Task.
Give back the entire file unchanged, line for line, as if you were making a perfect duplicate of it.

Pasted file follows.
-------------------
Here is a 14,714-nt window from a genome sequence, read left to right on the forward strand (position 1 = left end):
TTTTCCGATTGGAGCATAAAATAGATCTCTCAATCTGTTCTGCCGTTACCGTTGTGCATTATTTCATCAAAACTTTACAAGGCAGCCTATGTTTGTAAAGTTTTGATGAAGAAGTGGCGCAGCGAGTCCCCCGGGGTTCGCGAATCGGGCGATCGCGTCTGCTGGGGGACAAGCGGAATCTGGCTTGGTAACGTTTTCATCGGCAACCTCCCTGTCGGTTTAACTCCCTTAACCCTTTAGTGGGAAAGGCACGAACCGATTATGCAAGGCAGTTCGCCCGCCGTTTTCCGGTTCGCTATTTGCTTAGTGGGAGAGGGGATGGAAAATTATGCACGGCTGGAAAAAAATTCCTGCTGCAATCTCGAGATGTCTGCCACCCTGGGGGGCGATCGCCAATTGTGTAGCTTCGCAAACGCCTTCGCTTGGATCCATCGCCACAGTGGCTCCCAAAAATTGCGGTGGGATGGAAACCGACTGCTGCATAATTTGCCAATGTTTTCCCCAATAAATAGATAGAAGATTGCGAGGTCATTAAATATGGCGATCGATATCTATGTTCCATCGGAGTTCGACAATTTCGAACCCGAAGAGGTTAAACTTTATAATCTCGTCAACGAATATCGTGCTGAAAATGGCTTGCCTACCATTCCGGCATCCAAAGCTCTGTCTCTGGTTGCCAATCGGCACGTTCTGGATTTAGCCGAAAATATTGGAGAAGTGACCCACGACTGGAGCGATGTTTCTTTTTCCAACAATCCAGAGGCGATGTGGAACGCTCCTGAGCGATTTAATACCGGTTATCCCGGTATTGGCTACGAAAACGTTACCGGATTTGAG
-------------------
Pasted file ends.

Here is a 14,714-nt window from a genome sequence, read left to right on the forward strand (position 1 = left end):
TTTTCCGATTGGAGCATAAAATAGATCTCTCAATCTGTTCTGCCGTTACCGTTGTGCATTATTTCATCAAAACTTTACAAGGCAGCCTATGTTTGTAAAGTTTTGATGAAGAAGTGGCGCAGCGAGTCCCCCGGGGTTCGCGAATCGGGCGATCGCGTCTGCTGGGGGACAAGCGGAATCTGGCTTGGTAACGTTTTCATCGGCAACCTCCCTGTCGGTTTAACTCCCTTAACCCTTTAGTGGGAAAGGCACGAACCGATTATGCAAGGCAGTTCGCCCGCCGTTTTCCGGTTCGCTATTTGCTTAGTGGGAGAGGGGATGGAAAATTATGCACGGCTGGAAAAAAATTCCTGCTGCAATCTCGAGATGTCTGCCACCCTGGGGGGCGATCGCCAATTGTGTAGCTTCGCAAACGCCTTCGCTTGGATCCATCGCCACAGTGGCTCCCAAAAATTGCGGTGGGATGGAAACCGACTGCTGCATAATTTGCCAATGTTTTCCCCAATAAATAGATAGAAGATTGCGAGGTCATTAAATATGGCGATCGATATCTATGTTCCATCGGAGTTCGACAATTTCGAACCCGAAGAGGTTAAACTTTATAATCTCGTCAACGAATATCGTGCTGAAAATGGCTTGCCTACCATTCCGGCATCCAAAGCTCTGTCTCTGGTTGCCAATCGGCACGTTCTGGATTTAGCCGAAAATATTGGAGAAGTGACCCACGACTGGAGCGATGTTTCTTTTTCCAACAATCCAGAGGCGATGTGGAACGCTCCTGAGCGATTTAATACCGGTTATCCCGGTATTGGCTACGAAAACGTTACCGGATTTGAG